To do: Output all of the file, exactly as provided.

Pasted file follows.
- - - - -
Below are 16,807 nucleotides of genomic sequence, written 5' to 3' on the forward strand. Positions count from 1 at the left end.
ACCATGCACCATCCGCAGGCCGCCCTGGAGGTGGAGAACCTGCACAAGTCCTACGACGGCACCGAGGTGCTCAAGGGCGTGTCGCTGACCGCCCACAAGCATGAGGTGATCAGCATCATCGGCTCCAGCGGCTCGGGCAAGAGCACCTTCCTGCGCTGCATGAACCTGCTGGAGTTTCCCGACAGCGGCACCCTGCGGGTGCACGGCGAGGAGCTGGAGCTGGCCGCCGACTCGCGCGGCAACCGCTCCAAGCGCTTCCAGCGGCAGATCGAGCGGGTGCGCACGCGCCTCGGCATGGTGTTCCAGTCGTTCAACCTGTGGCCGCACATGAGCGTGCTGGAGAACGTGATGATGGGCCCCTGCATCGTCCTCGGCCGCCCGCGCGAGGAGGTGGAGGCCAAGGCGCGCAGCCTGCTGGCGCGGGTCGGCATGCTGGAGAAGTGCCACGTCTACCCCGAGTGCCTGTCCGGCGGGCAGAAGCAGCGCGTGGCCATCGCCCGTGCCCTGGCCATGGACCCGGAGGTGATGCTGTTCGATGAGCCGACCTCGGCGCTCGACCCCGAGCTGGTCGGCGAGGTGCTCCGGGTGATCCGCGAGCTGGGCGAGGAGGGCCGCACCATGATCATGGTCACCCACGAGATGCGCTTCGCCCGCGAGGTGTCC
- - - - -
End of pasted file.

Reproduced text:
Below are 16,807 nucleotides of genomic sequence, written 5' to 3' on the forward strand. Positions count from 1 at the left end.
ACCATGCACCATCCGCAGGCCGCCCTGGAGGTGGAGAACCTGCACAAGTCCTACGACGGCACCGAGGTGCTCAAGGGCGTGTCGCTGACCGCCCACAAGCATGAGGTGATCAGCATCATCGGCTCCAGCGGCTCGGGCAAGAGCACCTTCCTGCGCTGCATGAACCTGCTGGAGTTTCCCGACAGCGGCACCCTGCGGGTGCACGGCGAGGAGCTGGAGCTGGCCGCCGACTCGCGCGGCAACCGCTCCAAGCGCTTCCAGCGGCAGATCGAGCGGGTGCGCACGCGCCTCGGCATGGTGTTCCAGTCGTTCAACCTGTGGCCGCACATGAGCGTGCTGGAGAACGTGATGATGGGCCCCTGCATCGTCCTCGGCCGCCCGCGCGAGGAGGTGGAGGCCAAGGCGCGCAGCCTGCTGGCGCGGGTCGGCATGCTGGAGAAGTGCCACGTCTACCCCGAGTGCCTGTCCGGCGGGCAGAAGCAGCGCGTGGCCATCGCCCGTGCCCTGGCCATGGACCCGGAGGTGATGCTGTTCGATGAGCCGACCTCGGCGCTCGACCCCGAGCTGGTCGGCGAGGTGCTCCGGGTGATCCGCGAGCTGGGCGAGGAGGGCCGCACCATGATCATGGTCACCCACGAGATGCGCTTCGCCCGCGAGGTGTCC